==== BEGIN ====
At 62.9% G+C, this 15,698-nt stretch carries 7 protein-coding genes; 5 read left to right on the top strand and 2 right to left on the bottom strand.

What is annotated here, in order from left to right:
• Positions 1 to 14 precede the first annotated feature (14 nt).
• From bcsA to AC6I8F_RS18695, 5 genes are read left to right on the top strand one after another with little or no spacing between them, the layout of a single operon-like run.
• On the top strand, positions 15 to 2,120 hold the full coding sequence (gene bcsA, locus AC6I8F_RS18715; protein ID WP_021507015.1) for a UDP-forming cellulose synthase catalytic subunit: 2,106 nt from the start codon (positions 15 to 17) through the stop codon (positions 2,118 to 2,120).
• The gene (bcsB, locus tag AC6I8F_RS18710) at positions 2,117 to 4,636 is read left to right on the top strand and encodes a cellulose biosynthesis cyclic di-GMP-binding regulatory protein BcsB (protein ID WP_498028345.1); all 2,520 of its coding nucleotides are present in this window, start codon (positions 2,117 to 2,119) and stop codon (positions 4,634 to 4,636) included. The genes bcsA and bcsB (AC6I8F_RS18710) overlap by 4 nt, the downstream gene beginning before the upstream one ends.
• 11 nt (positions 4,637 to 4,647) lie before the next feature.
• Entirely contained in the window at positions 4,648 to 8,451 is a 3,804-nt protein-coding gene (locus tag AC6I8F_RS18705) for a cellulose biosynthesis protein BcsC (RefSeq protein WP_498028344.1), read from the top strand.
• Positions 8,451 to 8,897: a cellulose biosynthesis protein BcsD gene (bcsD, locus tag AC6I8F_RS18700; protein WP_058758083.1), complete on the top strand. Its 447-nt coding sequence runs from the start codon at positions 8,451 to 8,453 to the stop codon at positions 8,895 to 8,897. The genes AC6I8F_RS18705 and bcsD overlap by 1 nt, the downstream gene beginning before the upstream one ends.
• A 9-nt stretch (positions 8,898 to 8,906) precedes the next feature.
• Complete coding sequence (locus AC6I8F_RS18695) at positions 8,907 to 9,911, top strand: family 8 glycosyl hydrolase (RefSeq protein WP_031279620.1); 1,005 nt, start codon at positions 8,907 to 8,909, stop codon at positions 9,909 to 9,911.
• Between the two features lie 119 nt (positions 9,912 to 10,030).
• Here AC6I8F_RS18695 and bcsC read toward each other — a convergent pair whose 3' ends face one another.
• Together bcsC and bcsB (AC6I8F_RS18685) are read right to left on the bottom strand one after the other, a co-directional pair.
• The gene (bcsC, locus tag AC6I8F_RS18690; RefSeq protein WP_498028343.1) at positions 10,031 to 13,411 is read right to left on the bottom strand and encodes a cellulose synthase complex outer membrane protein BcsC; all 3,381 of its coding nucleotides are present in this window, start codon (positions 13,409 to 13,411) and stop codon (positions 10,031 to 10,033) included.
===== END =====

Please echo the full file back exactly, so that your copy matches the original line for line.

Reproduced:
At 62.9% G+C, this 15,698-nt stretch carries 7 protein-coding genes; 5 read left to right on the top strand and 2 right to left on the bottom strand.

What is annotated here, in order from left to right:
• Positions 1 to 14 precede the first annotated feature (14 nt).
• From bcsA to AC6I8F_RS18695, 5 genes are read left to right on the top strand one after another with little or no spacing between them, the layout of a single operon-like run.
• On the top strand, positions 15 to 2,120 hold the full coding sequence (gene bcsA, locus AC6I8F_RS18715; protein ID WP_021507015.1) for a UDP-forming cellulose synthase catalytic subunit: 2,106 nt from the start codon (positions 15 to 17) through the stop codon (positions 2,118 to 2,120).
• The gene (bcsB, locus tag AC6I8F_RS18710) at positions 2,117 to 4,636 is read left to right on the top strand and encodes a cellulose biosynthesis cyclic di-GMP-binding regulatory protein BcsB (protein ID WP_498028345.1); all 2,520 of its coding nucleotides are present in this window, start codon (positions 2,117 to 2,119) and stop codon (positions 4,634 to 4,636) included. The genes bcsA and bcsB (AC6I8F_RS18710) overlap by 4 nt, the downstream gene beginning before the upstream one ends.
• 11 nt (positions 4,637 to 4,647) lie before the next feature.
• Entirely contained in the window at positions 4,648 to 8,451 is a 3,804-nt protein-coding gene (locus tag AC6I8F_RS18705) for a cellulose biosynthesis protein BcsC (RefSeq protein WP_498028344.1), read from the top strand.
• Positions 8,451 to 8,897: a cellulose biosynthesis protein BcsD gene (bcsD, locus tag AC6I8F_RS18700; protein WP_058758083.1), complete on the top strand. Its 447-nt coding sequence runs from the start codon at positions 8,451 to 8,453 to the stop codon at positions 8,895 to 8,897. The genes AC6I8F_RS18705 and bcsD overlap by 1 nt, the downstream gene beginning before the upstream one ends.
• A 9-nt stretch (positions 8,898 to 8,906) precedes the next feature.
• Complete coding sequence (locus AC6I8F_RS18695) at positions 8,907 to 9,911, top strand: family 8 glycosyl hydrolase (RefSeq protein WP_031279620.1); 1,005 nt, start codon at positions 8,907 to 8,909, stop codon at positions 9,909 to 9,911.
• Between the two features lie 119 nt (positions 9,912 to 10,030).
• Here AC6I8F_RS18695 and bcsC read toward each other — a convergent pair whose 3' ends face one another.
• Together bcsC and bcsB (AC6I8F_RS18685) are read right to left on the bottom strand one after the other, a co-directional pair.
• The gene (bcsC, locus tag AC6I8F_RS18690; RefSeq protein WP_498028343.1) at positions 10,031 to 13,411 is read right to left on the bottom strand and encodes a cellulose synthase complex outer membrane protein BcsC; all 3,381 of its coding nucleotides are present in this window, start codon (positions 13,409 to 13,411) and stop codon (positions 10,031 to 10,033) included.